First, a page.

This year, 34 Master Sommeliers will be in attendance, as will four Masters of Wine.
Last year's conference featured nine seminars and 64 wines. This year's: 22 seminars and 154 wines poured at seminars and 226 wines poured at the grand tasting, up from 165 poured at last year's grand tasting.
That is one serious buttload of wine!
But even in the wake of TexSom's unbridled and practically unrivaled success on the national wine-education circuit, the organizers have never lost sight of their Texas roots: As in past years, one of the conference's highlights will be the Texas's Best Sommelier competition.
"We love it that all come and want more and more," said Hendricks, who now sells wine for luxury Californian producer Rudd. But the competition, this year sponsored by Texas Monthly, "keeps a focus on Texas."
And while Texas wines have always made an appearance at TexSom (including some notable seminars led by leading Texan wine professionals), this year's conference will include the first-ever "Taste Texas Wines" hospitality suite, featuring the wines of four different Lone Star State bottlers: Brennan Vineyards, Duchman Family Winery, McPherson Cellars and Pedernales Cellars. Considered by most wine-trade observers to be among the best in the state, the four wineries have banded together to form a new marketing consortium, a smart move in a bustling wine world where it's not easy to stand apart from the crowd.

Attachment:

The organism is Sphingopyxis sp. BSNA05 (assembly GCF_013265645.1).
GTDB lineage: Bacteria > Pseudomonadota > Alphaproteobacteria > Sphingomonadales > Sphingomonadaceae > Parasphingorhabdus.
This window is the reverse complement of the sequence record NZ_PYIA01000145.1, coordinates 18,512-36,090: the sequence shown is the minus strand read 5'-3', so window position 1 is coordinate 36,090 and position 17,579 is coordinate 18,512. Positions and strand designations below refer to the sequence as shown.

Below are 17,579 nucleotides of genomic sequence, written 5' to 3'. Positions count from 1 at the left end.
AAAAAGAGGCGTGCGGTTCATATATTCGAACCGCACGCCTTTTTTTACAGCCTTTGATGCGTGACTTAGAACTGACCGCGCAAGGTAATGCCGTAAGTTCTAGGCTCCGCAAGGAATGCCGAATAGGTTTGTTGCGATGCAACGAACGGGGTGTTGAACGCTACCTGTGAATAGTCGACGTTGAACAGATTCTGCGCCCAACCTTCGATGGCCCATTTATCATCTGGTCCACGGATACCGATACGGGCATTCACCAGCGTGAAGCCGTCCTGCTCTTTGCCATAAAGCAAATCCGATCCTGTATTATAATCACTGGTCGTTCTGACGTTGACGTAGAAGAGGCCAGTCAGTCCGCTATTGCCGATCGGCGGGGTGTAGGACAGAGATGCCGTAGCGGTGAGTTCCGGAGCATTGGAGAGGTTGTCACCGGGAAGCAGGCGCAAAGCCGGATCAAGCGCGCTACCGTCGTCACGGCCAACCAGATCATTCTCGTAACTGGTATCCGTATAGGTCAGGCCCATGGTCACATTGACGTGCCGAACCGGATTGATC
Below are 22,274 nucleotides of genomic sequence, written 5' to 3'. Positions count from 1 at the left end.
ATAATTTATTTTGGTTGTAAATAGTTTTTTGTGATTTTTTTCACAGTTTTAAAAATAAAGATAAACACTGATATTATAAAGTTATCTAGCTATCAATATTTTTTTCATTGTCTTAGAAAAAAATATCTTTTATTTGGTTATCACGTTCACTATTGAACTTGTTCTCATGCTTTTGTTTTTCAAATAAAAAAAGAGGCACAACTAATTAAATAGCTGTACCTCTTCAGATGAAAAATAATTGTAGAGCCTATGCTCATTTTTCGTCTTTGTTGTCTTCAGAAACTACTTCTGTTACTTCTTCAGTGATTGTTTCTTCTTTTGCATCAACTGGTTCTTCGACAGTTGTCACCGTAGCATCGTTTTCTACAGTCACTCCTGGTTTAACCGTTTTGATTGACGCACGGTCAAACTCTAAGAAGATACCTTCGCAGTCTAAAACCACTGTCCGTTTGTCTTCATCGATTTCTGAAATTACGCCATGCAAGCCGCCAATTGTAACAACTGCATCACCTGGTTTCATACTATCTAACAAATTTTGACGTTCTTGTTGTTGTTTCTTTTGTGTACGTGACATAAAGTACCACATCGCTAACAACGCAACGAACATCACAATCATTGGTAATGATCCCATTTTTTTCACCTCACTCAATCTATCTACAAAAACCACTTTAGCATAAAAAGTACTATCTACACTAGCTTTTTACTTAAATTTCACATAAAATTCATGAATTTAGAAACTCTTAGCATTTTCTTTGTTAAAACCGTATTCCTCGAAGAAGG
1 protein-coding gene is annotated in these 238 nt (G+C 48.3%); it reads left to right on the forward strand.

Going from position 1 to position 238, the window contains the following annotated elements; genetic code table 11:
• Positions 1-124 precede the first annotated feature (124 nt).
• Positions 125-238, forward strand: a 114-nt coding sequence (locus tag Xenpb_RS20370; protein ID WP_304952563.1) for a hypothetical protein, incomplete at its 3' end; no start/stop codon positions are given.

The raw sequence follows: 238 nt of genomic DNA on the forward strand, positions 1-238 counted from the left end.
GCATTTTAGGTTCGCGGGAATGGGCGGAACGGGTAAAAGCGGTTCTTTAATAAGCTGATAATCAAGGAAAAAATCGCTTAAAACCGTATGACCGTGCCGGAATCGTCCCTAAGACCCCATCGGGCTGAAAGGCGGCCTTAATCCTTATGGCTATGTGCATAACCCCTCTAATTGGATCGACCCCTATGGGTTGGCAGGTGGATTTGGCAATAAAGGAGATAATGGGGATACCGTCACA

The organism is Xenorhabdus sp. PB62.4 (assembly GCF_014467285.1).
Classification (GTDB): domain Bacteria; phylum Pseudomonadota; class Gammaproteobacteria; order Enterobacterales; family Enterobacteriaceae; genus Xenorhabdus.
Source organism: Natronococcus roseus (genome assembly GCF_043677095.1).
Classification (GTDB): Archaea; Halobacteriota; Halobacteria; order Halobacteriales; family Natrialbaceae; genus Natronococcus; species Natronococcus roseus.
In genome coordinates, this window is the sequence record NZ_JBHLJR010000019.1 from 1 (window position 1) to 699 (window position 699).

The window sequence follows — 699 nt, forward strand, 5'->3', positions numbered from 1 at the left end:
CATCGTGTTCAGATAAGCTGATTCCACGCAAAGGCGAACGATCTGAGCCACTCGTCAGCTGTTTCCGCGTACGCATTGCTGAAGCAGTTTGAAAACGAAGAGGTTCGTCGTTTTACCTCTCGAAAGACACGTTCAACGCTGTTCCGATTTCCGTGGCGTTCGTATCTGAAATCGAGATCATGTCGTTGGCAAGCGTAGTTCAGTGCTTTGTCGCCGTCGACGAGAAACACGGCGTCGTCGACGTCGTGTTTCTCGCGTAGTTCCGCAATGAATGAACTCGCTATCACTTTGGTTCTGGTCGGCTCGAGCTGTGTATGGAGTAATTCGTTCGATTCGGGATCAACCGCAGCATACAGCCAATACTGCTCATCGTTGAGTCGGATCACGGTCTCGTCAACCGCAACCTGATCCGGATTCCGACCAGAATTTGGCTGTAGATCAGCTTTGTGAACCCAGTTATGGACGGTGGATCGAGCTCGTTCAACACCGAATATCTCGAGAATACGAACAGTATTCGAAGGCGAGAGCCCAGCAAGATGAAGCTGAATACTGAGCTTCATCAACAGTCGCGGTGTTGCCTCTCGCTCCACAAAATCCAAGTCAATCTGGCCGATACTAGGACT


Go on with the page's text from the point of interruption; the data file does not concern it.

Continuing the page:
The Texas wine scene has changed radically since I first moved here five years ago. At the time, TexSom was considered a top but wholly local wine education event. Today it represents one of the most important schmoozing opportunities on the U.S. wine community's yearly calendar.
As someone who has lived and worked on both coasts, I can tell you from personal experience that New Yorkers and Californians used to shrug off the fine wine community in Texas. Today I have ex-colleagues calling me nearly every day and asking me if we'll connect at the conference.
As one of the events organizers, Master Sommelier Devon Broglie, said to me in a tweet the other day, "We've come a long way, baby."
This new world of fine wine in Texas emerged in part thanks to a couple of Master Sommeliers who had a vision for a better Texas wine world and a little sommelier conference that could.
Without pollen, the origin is unknown.